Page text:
Welcome to the sixth entry in the Early Bevboy. This is the ongoing series in which I discuss, in some detail, the earlier parts of my life. I still have no idea why anyone would give a poop about this series, as it is about as self-indulgent as any two Blue Rodeo albums put together.
You are looking at a picture of Yolande Delmar, whom I knew years ago as Yolande McDonald. The picture was taken at about 5:15 this afternoon at Cabin Coffee in downtown Halifax. This woman, as beautiful now as ever, was an important part of my life. I have never discussed this before, with anyone. It is high time I did.
I finished my degree in December of 1987. Out of sorts, and needing a job, I was allowed to work one last co-op work term, this one with the Nova Scotia Department of Finance. This job began in very early January of '88. I would graduate with my degree in May. I was 23 years old and had no money and a sizeable student loan that would soon require attention.
While I worked with Finance, it was understood that I would seek full-time employment in the city. I dropped off my resume everywhere. I had a few interviews. They got me nowhere. You know the drill.
A family friend, Peter Arnburg, worked at the client site where Yolande’s company had had a long-term working relationship. He passed my resume to Yolande, the branch General Manager. A few days later, she called me and arranged for an interview.
The interview was at the penthouse offices of SHL Systemhouse at 1660 Hollis Street, and I want to say it was February 19th, 1988. So, I will. It was a Friday.
A young lady working there offered me a coffee or tea. I politely declined. I wouldn’t start drinking coffee until I was 40. When Yolande ushered me into her office, the first thing she asked was if I had been offered coffee. I guess it was something that she wanted her staff to offer visitors.
The interview went well. She asked about my marks. She asked about my previous work experience. Sensing my nervousness, she smiled and told me that she had every intention of hiring me. I smiled in return, and we had a fine chat.
My birthday is on February 23rd. I’m pretty sure on that day, 4 days after the interview, I signed the contract for the company and accepted plenty of documentation about the company that extolled its virtues. My first day would be… February 14th, 1988, once again if memory serves.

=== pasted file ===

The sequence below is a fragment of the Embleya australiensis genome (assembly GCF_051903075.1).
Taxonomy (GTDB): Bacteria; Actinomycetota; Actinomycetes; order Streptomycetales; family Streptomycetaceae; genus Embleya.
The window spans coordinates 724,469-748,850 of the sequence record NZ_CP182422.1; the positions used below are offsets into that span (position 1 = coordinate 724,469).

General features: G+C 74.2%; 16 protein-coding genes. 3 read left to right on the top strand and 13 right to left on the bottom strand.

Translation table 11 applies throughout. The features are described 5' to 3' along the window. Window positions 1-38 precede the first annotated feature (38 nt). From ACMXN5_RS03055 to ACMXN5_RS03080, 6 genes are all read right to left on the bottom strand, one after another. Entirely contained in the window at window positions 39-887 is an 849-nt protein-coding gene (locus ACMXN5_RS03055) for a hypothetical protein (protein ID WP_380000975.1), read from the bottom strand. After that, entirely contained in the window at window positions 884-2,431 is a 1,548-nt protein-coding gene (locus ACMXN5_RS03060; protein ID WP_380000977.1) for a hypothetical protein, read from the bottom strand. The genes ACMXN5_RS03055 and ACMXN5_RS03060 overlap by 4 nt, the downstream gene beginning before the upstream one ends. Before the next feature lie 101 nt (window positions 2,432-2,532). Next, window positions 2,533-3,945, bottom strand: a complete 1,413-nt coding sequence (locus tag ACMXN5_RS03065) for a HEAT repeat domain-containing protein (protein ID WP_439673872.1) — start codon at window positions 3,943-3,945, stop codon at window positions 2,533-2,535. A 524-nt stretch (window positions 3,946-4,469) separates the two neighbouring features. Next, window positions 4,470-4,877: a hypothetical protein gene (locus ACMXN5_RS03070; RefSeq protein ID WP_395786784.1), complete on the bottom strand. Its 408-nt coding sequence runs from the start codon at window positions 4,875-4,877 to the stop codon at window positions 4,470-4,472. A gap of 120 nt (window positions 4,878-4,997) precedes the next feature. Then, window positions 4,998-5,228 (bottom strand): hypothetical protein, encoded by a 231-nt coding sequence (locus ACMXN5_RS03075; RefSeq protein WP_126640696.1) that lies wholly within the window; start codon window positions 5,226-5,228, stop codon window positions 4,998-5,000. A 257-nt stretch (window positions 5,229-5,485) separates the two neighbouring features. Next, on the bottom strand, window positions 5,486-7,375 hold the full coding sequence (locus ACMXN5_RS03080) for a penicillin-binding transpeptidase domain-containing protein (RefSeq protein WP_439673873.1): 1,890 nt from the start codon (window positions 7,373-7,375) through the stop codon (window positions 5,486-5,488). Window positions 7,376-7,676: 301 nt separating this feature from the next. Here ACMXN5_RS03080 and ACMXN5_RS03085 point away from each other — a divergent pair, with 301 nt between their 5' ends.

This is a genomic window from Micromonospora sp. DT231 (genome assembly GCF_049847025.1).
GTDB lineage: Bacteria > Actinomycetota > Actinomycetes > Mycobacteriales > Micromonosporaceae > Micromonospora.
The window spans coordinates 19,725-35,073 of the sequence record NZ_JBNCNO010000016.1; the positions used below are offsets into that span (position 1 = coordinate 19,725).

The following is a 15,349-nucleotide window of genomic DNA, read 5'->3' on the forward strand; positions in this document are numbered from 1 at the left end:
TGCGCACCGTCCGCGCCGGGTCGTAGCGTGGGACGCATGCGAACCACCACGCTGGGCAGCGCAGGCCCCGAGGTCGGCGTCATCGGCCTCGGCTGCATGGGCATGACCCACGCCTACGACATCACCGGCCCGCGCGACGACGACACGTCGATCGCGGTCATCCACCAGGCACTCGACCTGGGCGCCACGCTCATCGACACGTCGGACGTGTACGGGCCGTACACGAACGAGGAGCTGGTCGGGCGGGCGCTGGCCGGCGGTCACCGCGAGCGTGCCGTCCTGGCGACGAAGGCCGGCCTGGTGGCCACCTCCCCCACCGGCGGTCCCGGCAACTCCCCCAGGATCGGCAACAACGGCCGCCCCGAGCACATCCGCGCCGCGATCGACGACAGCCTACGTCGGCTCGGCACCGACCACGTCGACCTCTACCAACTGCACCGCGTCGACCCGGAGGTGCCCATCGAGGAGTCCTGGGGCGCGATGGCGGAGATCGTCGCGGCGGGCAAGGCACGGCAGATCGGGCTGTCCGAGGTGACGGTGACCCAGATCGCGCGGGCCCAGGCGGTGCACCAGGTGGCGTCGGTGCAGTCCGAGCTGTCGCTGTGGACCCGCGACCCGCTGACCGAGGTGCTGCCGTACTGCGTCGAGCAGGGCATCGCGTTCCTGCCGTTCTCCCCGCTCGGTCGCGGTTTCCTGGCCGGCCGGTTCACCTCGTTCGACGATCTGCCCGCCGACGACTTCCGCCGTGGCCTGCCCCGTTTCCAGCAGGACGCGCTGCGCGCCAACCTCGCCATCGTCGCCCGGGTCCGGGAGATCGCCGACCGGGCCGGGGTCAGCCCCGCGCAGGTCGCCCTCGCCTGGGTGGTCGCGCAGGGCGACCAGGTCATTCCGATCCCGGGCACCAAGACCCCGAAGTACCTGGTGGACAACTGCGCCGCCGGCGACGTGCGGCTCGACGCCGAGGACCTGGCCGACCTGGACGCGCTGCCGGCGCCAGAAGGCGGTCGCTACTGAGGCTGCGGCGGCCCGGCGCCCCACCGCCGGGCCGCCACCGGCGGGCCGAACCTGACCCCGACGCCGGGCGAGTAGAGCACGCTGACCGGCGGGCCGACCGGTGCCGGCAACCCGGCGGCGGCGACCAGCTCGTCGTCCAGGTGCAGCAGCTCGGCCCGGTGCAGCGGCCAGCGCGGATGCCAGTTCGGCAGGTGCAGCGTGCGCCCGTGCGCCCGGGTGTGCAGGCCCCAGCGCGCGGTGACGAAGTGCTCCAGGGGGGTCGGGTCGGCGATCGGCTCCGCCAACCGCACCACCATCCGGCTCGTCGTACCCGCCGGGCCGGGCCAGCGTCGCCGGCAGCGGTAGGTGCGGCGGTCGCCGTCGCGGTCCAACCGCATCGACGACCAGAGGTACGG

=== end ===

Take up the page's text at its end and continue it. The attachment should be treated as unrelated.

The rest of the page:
At the client site where they placed me, I learned a great deal and worked with many people who went on to be very successful in the local IT market. I learned a lot, but not quickly.
I’ll say this about university: It’s a great place to learn the theory of whatever you’re studying, but it’s a poor environment for learning the practical, hands on work that employers want. I struggled at things that didn’t faze other co-workers who had attended vocational schools. Frig, it was frustrating for me, and I know it was maddening for the people I worked with, as I disappointed them over and over again.
Yolande had the option of firing me after 6 months, and I wouldn’t have blamed her if she had. I would have been devastated, but I wouldn’t have blamed her. I wasn’t performing at the level I was expected to. Instead, she ensured that my work responsibilities would increase incrementally rather than be overwhelmed all at once. It saved me, and I never looked back.
Because of Yolande, I got a second chance, and I didn’t squander it. I remained at that client site and earned two promotions by dint of hard work. And, it is my conceit that I earned the respect of the people I worked with. That’s always meant a lot to me. It’s a good thing those things happened, too, because that client site is where I met Patricia, over 20 years ago. It’s where I met Kevin, avid Bevboy’s Blog reader, who hired me for my present job 19 years after we first met. That building where I first worked in 1988 is the building I returned to in 2007. And, among many other things, I got the name “Bevboy” from working there.
I owe all this, and much more, to Yolande McDonald for taking a chance on a kid who needed a job and had little practical experience, but who also had a nearly obsessive urge to please others. These words seem hollow, and are woefully insufficient, but: Thank you, Yolande. Thanks for being Yo, Yo.
Next in this series (and this time I mean it): My highschool class prophecy. I just need to find some good open source OCR software. Can you help a fella out?